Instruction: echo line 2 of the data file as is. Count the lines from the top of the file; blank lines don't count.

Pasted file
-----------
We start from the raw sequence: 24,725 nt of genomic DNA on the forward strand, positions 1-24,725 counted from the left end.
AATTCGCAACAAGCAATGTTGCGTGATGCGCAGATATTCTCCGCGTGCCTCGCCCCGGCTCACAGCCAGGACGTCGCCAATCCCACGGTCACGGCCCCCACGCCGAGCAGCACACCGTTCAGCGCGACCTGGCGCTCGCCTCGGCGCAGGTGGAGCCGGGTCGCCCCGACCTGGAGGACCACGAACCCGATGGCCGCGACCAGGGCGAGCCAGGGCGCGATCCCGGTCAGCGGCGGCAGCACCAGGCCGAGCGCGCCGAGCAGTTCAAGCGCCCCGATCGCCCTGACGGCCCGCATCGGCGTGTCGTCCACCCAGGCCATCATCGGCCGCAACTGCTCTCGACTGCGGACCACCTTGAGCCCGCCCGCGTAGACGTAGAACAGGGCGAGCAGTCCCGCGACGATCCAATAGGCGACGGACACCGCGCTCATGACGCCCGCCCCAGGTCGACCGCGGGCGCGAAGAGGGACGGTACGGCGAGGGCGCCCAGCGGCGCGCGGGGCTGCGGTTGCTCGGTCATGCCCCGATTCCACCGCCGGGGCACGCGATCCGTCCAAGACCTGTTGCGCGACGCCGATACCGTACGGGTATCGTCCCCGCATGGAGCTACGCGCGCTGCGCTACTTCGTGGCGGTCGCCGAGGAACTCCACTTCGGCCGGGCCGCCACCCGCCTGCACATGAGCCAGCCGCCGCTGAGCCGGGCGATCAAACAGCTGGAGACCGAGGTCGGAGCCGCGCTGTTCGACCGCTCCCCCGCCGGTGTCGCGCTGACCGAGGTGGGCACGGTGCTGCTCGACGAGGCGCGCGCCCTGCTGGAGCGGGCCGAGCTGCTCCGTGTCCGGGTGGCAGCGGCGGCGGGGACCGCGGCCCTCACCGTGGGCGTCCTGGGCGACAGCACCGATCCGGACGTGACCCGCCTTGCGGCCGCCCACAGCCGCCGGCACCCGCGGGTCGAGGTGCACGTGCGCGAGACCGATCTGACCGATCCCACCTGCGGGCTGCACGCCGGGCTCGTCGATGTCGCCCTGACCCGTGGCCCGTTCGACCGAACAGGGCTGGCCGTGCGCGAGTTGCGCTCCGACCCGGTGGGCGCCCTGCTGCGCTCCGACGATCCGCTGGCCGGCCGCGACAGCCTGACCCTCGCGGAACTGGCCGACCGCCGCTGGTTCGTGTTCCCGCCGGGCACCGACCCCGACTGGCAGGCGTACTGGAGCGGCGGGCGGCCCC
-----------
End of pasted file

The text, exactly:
AATTCGCAACAAGCAATGTTGCGTGATGCGCAGATATTCTCCGCGTGCCTCGCCCCGGCTCACAGCCAGGACGTCGCCAATCCCACGGTCACGGCCCCCACGCCGAGCAGCACACCGTTCAGCGCGACCTGGCGCTCGCCTCGGCGCAGGTGGAGCCGGGTCGCCCCGACCTGGAGGACCACGAACCCGATGGCCGCGACCAGGGCGAGCCAGGGCGCGATCCCGGTCAGCGGCGGCAGCACCAGGCCGAGCGCGCCGAGCAGTTCAAGCGCCCCGATCGCCCTGACGGCCCGCATCGGCGTGTCGTCCACCCAGGCCATCATCGGCCGCAACTGCTCTCGACTGCGGACCACCTTGAGCCCGCCCGCGTAGACGTAGAACAGGGCGAGCAGTCCCGCGACGATCCAATAGGCGACGGACACCGCGCTCATGACGCCCGCCCCAGGTCGACCGCGGGCGCGAAGAGGGACGGTACGGCGAGGGCGCCCAGCGGCGCGCGGGGCTGCGGTTGCTCGGTCATGCCCCGATTCCACCGCCGGGGCACGCGATCCGTCCAAGACCTGTTGCGCGACGCCGATACCGTACGGGTATCGTCCCCGCATGGAGCTACGCGCGCTGCGCTACTTCGTGGCGGTCGCCGAGGAACTCCACTTCGGCCGGGCCGCCACCCGCCTGCACATGAGCCAGCCGCCGCTGAGCCGGGCGATCAAACAGCTGGAGACCGAGGTCGGAGCCGCGCTGTTCGACCGCTCCCCCGCCGGTGTCGCGCTGACCGAGGTGGGCACGGTGCTGCTCGACGAGGCGCGCGCCCTGCTGGAGCGGGCCGAGCTGCTCCGTGTCCGGGTGGCAGCGGCGGCGGGGACCGCGGCCCTCACCGTGGGCGTCCTGGGCGACAGCACCGATCCGGACGTGACCCGCCTTGCGGCCGCCCACAGCCGCCGGCACCCGCGGGTCGAGGTGCACGTGCGCGAGACCGATCTGACCGATCCCACCTGCGGGCTGCACGCCGGGCTCGTCGATGTCGCCCTGACCCGTGGCCCGTTCGACCGAACAGGGCTGGCCGTGCGCGAGTTGCGCTCCGACCCGGTGGGCGCCCTGCTGCGCTCCGACGATCCGCTGGCCGGCCGCGACAGCCTGACCCTCGCGGAACTGGCCGACCGCCGCTGGTTCGTGTTCCCGCCGGGCACCGACCCCGACTGGCAGGCGTACTGGAGCGGCGGGCGGCCCC